A stand out element of the magazine for me was the brilliant article on one of my idols, Stella McCartney; the article was an interview with the 40 year fashion designer, activist and mother and delved into the mind of a fashion genius. Well written and accompanied by a stunning portrait of the woman herself, looking sleek and interesting by the great David Bailey, it was a perfect read for me in my hostel in Noosa, East Coast of Australia.
Stella McCartney as I have written in the past is fashion forward, not only in her designs but in her outlook on fashion, how she creates clothing for women and not just for her models but for the average woman in order to help her feel as confident as she should feel.
My next stop will be the country of New Zealand and will be filled with adrenaline pumping activities including sky diving and bungee jumping. However through all the mayhem I will of course be scoping out the New Zealand fashion and can’t wait for it all to begin.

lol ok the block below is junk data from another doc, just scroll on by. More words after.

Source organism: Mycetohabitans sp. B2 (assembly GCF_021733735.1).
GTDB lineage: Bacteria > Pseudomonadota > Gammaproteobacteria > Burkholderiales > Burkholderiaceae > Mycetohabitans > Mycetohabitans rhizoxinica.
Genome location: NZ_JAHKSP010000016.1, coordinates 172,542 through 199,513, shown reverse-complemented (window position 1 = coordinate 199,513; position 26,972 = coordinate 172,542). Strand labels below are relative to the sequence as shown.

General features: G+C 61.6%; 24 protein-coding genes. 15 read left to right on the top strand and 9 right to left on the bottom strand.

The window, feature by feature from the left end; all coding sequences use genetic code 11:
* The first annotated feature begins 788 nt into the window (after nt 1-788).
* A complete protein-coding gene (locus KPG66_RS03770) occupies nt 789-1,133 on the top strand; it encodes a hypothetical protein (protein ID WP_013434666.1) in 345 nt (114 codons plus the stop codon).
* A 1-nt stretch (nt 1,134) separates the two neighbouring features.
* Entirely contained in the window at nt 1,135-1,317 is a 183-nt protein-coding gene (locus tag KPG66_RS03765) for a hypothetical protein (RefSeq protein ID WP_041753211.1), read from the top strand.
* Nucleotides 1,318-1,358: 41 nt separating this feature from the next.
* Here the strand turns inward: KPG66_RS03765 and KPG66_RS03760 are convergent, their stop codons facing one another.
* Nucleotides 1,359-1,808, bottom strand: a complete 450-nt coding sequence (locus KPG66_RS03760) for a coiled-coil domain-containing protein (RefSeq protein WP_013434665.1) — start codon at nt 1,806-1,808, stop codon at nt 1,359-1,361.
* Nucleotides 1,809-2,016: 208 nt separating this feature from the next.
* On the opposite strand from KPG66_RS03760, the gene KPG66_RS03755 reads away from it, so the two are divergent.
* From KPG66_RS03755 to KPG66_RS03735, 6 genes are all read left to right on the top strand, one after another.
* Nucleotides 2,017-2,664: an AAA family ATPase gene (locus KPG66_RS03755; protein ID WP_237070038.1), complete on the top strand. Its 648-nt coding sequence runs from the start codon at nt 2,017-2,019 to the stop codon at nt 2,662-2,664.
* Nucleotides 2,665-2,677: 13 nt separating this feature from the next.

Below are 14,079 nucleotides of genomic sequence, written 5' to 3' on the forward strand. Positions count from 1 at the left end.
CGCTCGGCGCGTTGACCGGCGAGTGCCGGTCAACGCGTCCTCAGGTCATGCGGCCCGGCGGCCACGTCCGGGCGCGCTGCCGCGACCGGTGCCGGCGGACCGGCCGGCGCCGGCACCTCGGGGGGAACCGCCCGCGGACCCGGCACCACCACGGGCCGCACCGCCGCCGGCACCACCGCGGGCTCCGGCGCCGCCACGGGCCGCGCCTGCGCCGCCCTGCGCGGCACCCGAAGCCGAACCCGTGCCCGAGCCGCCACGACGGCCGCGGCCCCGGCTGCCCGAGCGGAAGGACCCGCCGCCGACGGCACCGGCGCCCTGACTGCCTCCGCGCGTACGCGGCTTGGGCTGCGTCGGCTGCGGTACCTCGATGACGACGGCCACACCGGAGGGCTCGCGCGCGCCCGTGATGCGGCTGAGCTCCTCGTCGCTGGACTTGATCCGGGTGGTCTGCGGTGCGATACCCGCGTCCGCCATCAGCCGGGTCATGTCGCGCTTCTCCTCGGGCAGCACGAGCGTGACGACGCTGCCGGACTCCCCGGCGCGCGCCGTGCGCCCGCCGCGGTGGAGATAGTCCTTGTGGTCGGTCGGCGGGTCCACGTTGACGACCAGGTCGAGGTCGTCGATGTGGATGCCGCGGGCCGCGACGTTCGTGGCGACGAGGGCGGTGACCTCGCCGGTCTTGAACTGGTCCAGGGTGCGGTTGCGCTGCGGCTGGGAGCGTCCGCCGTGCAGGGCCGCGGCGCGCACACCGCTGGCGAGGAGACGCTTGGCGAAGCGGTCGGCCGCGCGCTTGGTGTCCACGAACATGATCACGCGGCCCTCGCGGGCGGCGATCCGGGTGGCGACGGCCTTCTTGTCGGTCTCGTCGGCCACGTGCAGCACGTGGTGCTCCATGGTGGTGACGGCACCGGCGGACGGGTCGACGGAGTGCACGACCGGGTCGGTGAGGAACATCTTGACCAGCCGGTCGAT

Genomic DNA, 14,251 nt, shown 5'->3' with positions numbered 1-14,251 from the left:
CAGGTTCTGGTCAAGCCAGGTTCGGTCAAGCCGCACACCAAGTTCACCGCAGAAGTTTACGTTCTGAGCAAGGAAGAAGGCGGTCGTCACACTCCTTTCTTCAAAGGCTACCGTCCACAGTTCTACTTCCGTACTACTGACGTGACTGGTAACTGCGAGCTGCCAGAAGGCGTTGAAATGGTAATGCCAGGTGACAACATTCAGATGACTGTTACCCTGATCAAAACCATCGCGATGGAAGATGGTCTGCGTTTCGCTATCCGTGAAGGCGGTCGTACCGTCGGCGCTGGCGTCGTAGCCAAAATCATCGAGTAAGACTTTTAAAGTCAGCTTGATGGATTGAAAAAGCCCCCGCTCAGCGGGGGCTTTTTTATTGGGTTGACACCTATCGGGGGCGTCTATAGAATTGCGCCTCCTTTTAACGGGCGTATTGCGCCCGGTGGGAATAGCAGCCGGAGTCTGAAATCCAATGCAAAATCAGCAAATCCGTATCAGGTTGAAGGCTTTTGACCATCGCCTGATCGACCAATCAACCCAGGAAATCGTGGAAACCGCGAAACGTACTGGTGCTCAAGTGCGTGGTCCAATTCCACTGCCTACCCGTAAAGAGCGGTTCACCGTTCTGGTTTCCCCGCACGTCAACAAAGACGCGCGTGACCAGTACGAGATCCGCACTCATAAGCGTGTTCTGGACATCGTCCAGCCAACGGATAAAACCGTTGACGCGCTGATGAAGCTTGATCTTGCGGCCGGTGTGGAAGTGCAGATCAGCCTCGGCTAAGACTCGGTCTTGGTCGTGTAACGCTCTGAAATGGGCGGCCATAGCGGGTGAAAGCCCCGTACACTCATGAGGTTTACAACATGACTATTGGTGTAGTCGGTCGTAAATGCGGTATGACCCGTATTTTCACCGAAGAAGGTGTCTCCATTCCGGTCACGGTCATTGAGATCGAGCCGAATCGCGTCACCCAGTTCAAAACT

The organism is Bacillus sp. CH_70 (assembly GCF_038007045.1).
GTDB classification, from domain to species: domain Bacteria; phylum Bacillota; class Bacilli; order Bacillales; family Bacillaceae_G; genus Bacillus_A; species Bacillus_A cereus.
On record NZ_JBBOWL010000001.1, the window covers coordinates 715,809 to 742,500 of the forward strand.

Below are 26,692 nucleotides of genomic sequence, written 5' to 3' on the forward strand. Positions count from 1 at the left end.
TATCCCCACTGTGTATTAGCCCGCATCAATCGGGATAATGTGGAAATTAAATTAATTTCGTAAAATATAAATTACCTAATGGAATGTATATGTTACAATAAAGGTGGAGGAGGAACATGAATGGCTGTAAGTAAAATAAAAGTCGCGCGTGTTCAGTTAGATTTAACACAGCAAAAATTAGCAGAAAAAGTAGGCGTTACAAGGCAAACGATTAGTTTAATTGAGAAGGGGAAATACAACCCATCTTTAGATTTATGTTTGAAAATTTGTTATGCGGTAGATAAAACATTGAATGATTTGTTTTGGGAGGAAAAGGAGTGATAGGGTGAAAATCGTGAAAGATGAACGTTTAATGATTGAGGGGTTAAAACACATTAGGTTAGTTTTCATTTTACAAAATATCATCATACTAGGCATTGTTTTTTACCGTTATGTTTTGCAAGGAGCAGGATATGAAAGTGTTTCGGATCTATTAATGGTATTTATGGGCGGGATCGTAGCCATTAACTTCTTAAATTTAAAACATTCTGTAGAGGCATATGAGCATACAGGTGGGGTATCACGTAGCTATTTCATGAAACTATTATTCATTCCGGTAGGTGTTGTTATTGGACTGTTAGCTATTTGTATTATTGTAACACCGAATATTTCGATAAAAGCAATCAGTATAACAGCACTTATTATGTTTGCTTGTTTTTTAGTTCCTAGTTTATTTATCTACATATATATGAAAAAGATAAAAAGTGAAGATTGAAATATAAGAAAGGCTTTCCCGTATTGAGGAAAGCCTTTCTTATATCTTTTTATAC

So, I haven’t done a post in a while because I’ve only been traveling the world. Started off in Sydney, which is an incredible city, needless to say it’s pretty pricey, but beautiful and a city lover’s dream. Moved onto Byron Bay which was a laidback haven, people were nice, tanned and rarely wore shoes. Watching the sunset on the beach on my last night there was a highlight and it all sunk in that I was finally doing something I had thought about for as long as I can remember. Now we are in Surfers Paradise which is a fresh and vibrant place, hoping the sun makes more of an appearance so that I can get this tan on the up so that my Englishness doesn’t seem so obvious around all these golden brown Ozzie’s and fellow travelers. One of my goals of this four and a half month trip with 3 of my best friends, is to collect a Vogue magazine in each country I visit. I want to get a deeper understanding of what all these different countries have to offer the fashion world and hopefully broaden my horizons. So far no luck in the Land of Oz but I will be searching every newsagent I wander past in the hope of finding Australian Vogue.
To be continued…..